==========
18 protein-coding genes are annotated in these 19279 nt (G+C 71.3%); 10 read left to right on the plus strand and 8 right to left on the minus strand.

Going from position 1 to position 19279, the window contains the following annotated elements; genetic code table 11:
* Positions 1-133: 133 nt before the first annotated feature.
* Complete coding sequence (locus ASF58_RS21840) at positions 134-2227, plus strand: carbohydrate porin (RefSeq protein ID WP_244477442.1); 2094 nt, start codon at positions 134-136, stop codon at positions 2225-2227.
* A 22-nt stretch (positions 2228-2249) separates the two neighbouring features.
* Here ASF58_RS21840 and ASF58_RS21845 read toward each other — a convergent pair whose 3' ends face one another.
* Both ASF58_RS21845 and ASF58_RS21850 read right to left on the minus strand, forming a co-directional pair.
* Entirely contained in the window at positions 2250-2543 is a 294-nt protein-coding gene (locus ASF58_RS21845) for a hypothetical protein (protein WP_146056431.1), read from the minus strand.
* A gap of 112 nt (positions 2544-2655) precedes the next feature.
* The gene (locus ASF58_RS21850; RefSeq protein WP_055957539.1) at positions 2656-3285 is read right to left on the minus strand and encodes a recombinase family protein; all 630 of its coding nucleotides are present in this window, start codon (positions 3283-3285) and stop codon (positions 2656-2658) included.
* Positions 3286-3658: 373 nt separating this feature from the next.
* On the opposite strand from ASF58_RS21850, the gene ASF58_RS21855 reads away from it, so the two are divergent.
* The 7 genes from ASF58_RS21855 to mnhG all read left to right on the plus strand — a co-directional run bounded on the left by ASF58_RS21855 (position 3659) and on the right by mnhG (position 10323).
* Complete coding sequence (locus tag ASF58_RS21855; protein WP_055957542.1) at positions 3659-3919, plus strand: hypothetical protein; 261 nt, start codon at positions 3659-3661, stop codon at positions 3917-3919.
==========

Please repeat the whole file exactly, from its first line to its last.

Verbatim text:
18 protein-coding genes are annotated in these 19279 nt (G+C 71.3%); 10 read left to right on the plus strand and 8 right to left on the minus strand.

Going from position 1 to position 19279, the window contains the following annotated elements; genetic code table 11:
* Positions 1-133: 133 nt before the first annotated feature.
* Complete coding sequence (locus ASF58_RS21840) at positions 134-2227, plus strand: carbohydrate porin (RefSeq protein ID WP_244477442.1); 2094 nt, start codon at positions 134-136, stop codon at positions 2225-2227.
* A 22-nt stretch (positions 2228-2249) separates the two neighbouring features.
* Here ASF58_RS21840 and ASF58_RS21845 read toward each other — a convergent pair whose 3' ends face one another.
* Both ASF58_RS21845 and ASF58_RS21850 read right to left on the minus strand, forming a co-directional pair.
* Entirely contained in the window at positions 2250-2543 is a 294-nt protein-coding gene (locus ASF58_RS21845) for a hypothetical protein (protein WP_146056431.1), read from the minus strand.
* A gap of 112 nt (positions 2544-2655) precedes the next feature.
* The gene (locus ASF58_RS21850; RefSeq protein WP_055957539.1) at positions 2656-3285 is read right to left on the minus strand and encodes a recombinase family protein; all 630 of its coding nucleotides are present in this window, start codon (positions 3283-3285) and stop codon (positions 2656-2658) included.
* Positions 3286-3658: 373 nt separating this feature from the next.
* On the opposite strand from ASF58_RS21850, the gene ASF58_RS21855 reads away from it, so the two are divergent.
* The 7 genes from ASF58_RS21855 to mnhG all read left to right on the plus strand — a co-directional run bounded on the left by ASF58_RS21855 (position 3659) and on the right by mnhG (position 10323).
* Complete coding sequence (locus tag ASF58_RS21855; protein WP_055957542.1) at positions 3659-3919, plus strand: hypothetical protein; 261 nt, start codon at positions 3659-3661, stop codon at positions 3917-3919.